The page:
New York State generally does not provide an exception from compensating use tax for property purchased by a New York resident and first used outside of the State. Tax Law § 1111. The lack of such an exception, along with the Tax Law’s broad definition of “use,” means that New York residents risk being subject to compensating use tax on taxable property purchased for use out of State when the Department can establish that such property was present at some point in the State. In this case, the Department discovered that Mr. Pellino docked his yacht in New York after it conducted a statewide review of marinas and yacht clubs in 2010, demonstrating how aggressive the Department has been in identifying potential use tax liabilities on high-value items such as yachts.

With respect to vessels such as yachts, however, a recent change in the Tax Law provides a more relaxed standard for determining when use tax is due. Effective June 1, 2015, a vessel purchased by a New York resident outside of the State may not be subject to use tax until the earliest of the following dates: (1) the date that the vessel is required to be registered with the New York State Department of Motor Vehicles (“DMV”); (2) the date that the vessel is actually registered with the DMV; or (3) the date when the purchaser of the vessel uses the vessel in New York for more than 90 consecutive days. L. 2015, ch. 59, part SS (amending Tax Law § 1118).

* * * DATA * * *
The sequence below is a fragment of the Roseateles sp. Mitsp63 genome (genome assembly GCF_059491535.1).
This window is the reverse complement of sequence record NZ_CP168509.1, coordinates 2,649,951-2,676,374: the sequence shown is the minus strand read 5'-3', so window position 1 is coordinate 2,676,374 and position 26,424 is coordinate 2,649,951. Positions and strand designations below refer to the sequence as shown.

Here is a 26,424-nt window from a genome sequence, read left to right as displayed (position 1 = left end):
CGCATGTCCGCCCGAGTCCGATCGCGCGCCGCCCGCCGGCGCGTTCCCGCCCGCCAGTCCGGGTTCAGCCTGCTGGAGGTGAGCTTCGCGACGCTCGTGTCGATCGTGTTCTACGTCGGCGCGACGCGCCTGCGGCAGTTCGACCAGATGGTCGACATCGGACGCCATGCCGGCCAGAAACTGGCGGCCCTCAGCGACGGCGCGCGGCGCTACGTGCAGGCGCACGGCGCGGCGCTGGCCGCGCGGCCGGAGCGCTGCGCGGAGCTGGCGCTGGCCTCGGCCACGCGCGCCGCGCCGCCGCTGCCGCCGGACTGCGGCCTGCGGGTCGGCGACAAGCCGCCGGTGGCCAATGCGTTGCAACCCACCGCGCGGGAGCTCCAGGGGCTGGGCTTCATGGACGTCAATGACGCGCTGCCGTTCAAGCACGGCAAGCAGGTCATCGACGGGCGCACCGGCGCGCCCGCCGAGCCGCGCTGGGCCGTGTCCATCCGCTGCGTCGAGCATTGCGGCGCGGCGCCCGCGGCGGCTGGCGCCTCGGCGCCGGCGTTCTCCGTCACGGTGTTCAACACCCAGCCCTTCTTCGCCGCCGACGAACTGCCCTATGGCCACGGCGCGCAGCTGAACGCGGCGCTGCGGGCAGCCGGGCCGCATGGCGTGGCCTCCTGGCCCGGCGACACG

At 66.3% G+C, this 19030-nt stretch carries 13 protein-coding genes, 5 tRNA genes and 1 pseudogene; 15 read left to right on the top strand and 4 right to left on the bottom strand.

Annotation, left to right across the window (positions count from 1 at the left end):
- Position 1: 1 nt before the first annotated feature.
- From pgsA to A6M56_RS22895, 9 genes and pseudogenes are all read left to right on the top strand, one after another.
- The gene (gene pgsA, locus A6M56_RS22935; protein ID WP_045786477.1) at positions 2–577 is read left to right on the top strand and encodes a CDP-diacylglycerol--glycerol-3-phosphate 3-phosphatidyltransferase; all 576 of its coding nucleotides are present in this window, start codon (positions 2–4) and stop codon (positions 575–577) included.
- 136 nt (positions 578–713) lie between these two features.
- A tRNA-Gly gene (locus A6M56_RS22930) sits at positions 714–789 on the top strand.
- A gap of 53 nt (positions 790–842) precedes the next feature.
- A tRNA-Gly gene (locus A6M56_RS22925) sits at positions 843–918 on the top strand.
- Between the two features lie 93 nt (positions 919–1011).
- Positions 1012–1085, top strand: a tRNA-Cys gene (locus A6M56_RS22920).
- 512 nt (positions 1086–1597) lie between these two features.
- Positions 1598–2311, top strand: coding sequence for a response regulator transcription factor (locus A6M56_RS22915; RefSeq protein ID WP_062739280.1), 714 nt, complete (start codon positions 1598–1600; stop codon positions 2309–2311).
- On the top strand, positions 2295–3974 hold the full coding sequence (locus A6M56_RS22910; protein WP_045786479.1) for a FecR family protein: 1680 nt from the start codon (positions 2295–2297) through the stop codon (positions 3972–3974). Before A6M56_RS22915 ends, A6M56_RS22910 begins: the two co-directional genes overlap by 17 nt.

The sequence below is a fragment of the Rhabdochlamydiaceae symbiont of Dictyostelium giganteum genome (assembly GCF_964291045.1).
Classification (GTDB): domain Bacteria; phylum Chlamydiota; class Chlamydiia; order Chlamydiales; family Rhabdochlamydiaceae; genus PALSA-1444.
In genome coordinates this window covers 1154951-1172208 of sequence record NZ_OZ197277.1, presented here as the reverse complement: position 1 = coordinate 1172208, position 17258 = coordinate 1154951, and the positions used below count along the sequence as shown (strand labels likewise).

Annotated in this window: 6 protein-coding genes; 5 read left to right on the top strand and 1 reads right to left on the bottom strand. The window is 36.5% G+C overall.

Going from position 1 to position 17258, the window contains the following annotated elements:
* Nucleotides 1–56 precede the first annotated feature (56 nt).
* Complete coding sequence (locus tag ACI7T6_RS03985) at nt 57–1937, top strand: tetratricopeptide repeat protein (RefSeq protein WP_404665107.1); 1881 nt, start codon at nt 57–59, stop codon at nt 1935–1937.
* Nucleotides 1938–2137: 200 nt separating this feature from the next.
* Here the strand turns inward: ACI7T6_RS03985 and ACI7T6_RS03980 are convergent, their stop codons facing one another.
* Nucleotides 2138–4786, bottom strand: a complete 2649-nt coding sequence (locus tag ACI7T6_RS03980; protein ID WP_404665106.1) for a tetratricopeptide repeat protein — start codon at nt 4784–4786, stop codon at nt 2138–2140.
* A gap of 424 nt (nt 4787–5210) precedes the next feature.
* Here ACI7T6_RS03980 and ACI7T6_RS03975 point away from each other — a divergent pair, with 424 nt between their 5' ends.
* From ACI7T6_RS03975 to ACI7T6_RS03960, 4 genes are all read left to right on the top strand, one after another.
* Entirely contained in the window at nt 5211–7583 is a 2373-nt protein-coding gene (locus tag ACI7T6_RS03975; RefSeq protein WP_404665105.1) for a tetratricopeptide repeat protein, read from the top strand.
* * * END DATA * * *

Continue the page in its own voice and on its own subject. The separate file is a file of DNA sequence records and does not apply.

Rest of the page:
According to the ALJ in this case, the Department essentially argued that any presence of taxable property in New York is sufficient to subject such property to use tax — a position that the ALJ ultimately found to be unjustified. Thus, New York residents subject to a future use tax audit related to property that was present in New York for so short a time that it could be classified as “de minimis” may consider whether the principles underlying this non-precedential decision can be used to defend against such an assessment.